USING HIGH-RESOLUTION PHOTOMOSAICKING TECHNIQUES TO VALIDATE BENTHIC COVER DATA FROM REMOTE SENSING TECHNOLOGIES
Remote sensing has the ability to acquire uniform data at high spatial resolution across large areas. However, most commonly used reef survey techniques are insufficient for relating precise, detailed ecosystem statistics to airborne or spaceborne measurements, and thus are not ideal for validation of remote sensing products. We present an in situ methodology that can produce geolocated photomosaics of the seafloor community at the scale of a remotely sensed pixel. As part of the COral Reef Airborne Laboratory (CORAL) mission, underwater photographs were collected at 30–50 sites each across Kaneohe Bay, Oahu; Lizard Island, Australia; and Heron Island, Australia. At each site, we collected 400–2000 digital photographs across a minimum area of 10 m x 10 m of the seafloor (CORAL pixels are ~8 m x 8 m). Photographs were processed using Agisoft PhotoScan Pro to generate a single photomosaic at each site. Each photomosaic was then analyzed using standard point-count methods to provide proportional benthic cover of reef functional types (primarily coral, algae and sediment). The high-resolution photomosaics provided detailed and accurate benthic composition data on a spatial scale directly comparable to the remotely sensed pixels. Our work demonstrates that this methodology is a comparatively low-cost, efficient platform for rapidly surveying large areas of reef. We envision this methodology as a vital validation tool for future airborne and satellite missions, which can ultimately provide a comprehensive assessment of global reef condition in relation to biogeophysical forcings.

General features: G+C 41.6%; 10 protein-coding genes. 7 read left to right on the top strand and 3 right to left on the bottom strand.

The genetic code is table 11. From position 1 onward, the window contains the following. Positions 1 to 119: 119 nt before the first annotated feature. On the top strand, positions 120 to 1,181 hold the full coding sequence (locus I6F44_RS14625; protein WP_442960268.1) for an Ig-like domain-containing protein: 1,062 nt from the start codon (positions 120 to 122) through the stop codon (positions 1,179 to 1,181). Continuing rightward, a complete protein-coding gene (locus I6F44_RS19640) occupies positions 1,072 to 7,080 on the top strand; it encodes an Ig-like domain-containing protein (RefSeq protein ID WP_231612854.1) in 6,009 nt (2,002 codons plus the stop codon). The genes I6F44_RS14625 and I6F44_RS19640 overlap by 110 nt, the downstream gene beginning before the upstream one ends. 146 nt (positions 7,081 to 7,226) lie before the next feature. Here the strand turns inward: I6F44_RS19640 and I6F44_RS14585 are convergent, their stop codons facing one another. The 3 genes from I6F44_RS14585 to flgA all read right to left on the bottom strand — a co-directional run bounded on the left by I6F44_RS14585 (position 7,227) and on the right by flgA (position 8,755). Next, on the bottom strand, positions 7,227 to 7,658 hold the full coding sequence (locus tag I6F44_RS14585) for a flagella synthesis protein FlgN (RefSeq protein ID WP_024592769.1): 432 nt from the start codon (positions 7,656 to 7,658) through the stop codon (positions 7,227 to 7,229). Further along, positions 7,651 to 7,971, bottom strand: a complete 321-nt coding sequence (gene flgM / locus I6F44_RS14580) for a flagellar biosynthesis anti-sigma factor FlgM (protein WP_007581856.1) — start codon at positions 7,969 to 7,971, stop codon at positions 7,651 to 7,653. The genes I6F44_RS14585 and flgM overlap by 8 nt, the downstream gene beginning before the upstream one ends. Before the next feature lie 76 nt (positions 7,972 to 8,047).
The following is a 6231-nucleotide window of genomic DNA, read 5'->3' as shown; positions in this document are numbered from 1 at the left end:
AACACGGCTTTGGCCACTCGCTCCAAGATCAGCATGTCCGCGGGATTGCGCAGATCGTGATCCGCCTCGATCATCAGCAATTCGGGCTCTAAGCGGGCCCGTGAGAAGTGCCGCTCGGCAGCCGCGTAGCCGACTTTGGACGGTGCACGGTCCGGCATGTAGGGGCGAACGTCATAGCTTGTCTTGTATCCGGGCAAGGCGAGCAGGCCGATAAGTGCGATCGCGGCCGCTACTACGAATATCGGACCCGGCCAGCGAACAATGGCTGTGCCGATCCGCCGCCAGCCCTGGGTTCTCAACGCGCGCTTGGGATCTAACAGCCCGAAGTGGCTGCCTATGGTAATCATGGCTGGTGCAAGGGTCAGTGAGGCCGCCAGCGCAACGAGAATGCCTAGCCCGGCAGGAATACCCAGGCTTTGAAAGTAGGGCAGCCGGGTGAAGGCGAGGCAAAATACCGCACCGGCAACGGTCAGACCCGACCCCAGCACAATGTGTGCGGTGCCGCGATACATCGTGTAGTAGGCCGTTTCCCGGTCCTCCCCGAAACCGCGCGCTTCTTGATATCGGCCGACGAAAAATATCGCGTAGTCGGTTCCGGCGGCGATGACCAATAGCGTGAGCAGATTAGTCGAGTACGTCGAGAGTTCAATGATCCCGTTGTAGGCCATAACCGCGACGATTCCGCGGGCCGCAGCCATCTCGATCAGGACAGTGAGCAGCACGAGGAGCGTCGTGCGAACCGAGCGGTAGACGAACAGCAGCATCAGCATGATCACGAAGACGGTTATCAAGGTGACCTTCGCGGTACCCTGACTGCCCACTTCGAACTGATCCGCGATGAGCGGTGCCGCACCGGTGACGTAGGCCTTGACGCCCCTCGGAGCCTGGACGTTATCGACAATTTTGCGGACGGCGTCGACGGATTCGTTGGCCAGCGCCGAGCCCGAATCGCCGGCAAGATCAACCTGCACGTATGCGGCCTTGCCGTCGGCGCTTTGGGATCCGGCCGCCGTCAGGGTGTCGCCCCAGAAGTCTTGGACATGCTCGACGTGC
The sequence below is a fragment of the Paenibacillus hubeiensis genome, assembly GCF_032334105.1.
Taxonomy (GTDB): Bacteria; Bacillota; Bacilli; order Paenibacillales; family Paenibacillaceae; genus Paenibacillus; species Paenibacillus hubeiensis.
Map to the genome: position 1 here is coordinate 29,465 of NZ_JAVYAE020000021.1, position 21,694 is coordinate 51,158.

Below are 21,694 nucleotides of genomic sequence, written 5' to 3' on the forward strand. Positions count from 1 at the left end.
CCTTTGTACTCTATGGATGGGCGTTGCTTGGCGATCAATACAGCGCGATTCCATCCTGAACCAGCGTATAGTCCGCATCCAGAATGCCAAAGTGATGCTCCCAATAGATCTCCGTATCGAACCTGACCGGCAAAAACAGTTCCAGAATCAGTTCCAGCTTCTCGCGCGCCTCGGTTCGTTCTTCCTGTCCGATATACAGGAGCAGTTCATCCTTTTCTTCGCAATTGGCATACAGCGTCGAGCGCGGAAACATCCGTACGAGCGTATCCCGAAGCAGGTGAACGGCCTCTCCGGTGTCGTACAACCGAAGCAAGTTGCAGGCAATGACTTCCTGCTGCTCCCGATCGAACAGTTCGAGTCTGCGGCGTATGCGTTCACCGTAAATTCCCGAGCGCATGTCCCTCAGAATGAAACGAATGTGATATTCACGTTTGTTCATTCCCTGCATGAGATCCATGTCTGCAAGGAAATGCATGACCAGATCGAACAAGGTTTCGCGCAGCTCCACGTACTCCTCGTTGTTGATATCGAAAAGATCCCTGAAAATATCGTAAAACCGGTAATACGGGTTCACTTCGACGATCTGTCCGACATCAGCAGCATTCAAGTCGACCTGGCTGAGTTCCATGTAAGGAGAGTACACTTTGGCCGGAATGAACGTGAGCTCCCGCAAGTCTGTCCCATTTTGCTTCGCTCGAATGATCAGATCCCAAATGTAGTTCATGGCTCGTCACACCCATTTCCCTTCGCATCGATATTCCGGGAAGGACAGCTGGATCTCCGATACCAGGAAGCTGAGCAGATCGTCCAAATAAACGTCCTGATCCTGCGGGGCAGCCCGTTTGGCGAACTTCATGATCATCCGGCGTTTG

Peltier, S. A., Bermuda Institute of Ocean Sciences, Bermuda, firstname.lastname@example.org
Hochberg, E. J., Bermuda Institute of Ocean Sciences, Bermuda, email@example.com
Dollar, S. J., University of Hawaii, USA, firstname.lastname@example.org
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